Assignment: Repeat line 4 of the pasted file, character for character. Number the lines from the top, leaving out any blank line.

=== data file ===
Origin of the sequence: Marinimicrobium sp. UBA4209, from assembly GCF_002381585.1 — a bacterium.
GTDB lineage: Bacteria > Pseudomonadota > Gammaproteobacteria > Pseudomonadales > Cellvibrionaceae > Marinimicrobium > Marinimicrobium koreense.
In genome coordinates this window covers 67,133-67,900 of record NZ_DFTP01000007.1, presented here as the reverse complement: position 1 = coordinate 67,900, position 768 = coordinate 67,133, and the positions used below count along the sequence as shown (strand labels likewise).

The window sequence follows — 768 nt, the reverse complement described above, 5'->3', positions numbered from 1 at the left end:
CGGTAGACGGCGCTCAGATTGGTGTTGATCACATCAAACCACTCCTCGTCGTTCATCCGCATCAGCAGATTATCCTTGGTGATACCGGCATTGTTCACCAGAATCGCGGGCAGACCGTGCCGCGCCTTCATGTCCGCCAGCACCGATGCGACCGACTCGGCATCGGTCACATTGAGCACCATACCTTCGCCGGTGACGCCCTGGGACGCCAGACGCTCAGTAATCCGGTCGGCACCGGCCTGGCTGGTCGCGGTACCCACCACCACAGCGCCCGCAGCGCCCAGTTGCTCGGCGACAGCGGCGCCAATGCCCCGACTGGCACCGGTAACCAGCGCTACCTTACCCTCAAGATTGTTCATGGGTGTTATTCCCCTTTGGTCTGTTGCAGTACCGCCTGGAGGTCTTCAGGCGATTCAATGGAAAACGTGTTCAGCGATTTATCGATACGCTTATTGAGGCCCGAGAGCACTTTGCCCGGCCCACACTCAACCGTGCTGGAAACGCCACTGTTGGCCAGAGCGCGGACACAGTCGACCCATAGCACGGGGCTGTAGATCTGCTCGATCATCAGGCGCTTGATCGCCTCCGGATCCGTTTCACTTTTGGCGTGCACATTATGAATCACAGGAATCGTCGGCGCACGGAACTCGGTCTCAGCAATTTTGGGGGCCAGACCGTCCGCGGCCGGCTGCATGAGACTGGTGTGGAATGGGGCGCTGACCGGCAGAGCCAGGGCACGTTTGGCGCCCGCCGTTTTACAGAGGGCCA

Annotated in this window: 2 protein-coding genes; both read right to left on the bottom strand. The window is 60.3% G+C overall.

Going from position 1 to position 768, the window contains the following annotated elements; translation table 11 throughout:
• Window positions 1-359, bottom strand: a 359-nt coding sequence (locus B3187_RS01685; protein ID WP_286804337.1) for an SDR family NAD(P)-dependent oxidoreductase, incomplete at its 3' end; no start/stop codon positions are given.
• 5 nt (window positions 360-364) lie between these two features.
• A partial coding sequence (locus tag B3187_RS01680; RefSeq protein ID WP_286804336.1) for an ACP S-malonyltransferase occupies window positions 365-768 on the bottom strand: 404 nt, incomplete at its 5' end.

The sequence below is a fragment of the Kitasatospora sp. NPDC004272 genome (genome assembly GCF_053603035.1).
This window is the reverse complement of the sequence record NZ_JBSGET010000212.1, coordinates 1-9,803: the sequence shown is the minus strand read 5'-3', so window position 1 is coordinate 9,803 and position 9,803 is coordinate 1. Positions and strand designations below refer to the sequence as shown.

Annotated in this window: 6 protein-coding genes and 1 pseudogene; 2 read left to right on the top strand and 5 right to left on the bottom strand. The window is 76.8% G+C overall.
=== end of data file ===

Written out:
The window sequence follows — 768 nt, the reverse complement described above, 5'->3', positions numbered from 1 at the left end: